No significant relationship between total RD scores and age was found (r = 0.10; p > 0.05). There was a significant positive relationship between RD scores (RD3 and RD4) and education years (RD3: r = 0.25, p < 0.05; RD4: r = 0.27, p < 0.05). Females scored significantly higher on RD1 than males (t = 2.32; p < 0.05).

No significant relationship was found between P scores and age (r = 0.03; p > 0.05) or education years (r = −0.04; p > 0.05). Furthermore, males and females did not differ in terms of P scores (t = −1.17; p > 0.05).

Relationships between TCI Scores and Cerebellar Structures

VBM analyses

No significant association between WM volumes and NS scores was found.

Significant positive associations between GM volumes in left lobule VIII and NS scores (total and NS2 and NS3) were found. Furthermore, significant positive relationship between GM volumes in right lobules VIIb and VIII and left Crus 2 and NS3 scores was found (Table 1; Figure 1; Supplementary Materials, Figure 1).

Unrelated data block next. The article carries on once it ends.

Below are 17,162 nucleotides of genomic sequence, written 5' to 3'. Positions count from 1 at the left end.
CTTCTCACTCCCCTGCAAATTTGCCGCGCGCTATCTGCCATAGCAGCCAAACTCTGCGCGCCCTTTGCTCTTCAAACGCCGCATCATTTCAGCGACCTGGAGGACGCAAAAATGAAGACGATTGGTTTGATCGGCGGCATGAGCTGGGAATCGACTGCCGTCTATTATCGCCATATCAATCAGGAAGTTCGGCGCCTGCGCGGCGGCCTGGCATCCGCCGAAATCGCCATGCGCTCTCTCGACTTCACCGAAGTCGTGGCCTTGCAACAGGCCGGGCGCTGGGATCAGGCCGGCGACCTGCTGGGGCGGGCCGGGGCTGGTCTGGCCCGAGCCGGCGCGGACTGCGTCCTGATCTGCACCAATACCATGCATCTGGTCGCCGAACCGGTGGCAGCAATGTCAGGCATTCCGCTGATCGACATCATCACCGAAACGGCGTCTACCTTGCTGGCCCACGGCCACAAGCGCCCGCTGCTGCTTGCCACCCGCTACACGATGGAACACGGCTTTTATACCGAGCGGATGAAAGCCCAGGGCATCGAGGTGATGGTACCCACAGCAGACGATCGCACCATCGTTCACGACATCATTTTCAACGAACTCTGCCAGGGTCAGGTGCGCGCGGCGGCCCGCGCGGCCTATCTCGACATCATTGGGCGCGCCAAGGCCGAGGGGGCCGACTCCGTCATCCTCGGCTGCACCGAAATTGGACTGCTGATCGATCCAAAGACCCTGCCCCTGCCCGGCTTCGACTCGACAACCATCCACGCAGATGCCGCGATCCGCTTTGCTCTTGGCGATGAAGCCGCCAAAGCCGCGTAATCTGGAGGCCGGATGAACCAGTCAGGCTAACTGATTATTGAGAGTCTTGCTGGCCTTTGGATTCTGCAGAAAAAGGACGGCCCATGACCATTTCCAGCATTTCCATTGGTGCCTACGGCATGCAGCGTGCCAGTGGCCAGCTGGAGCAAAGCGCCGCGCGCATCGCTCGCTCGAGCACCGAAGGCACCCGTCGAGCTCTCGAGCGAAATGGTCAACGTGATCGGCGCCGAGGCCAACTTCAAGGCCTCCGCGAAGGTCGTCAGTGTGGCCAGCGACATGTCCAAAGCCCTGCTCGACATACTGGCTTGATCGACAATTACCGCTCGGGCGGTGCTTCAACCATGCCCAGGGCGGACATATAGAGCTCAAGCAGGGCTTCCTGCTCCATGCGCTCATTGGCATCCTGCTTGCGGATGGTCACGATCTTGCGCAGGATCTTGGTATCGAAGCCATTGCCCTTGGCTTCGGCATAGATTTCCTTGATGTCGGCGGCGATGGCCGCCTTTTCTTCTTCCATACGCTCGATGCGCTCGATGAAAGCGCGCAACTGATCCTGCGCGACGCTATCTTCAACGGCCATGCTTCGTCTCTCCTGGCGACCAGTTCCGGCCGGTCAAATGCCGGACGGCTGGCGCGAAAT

TABLE 1
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Table 1. Positive association between cerebellar gray matter volume and Novelty Seeking.

No significant associations between GM or WM volumes and HA, RD, and P scores were found. However, given that in our previous dataset a negative association between GM and WM volumes and HA scores was found (Laricchiuta et al., 2012), for mere confirmatory purposes, we lowered the statistical threshold at p < 0.0001 (uncorrected for FWE multiple comparisons). An inverse relationship between HA scores and GM and WM volumes was found in two small clusters (12 and 9 voxels) in the right lobule VIII and in the left lobule IV, respectively.

DTI analyses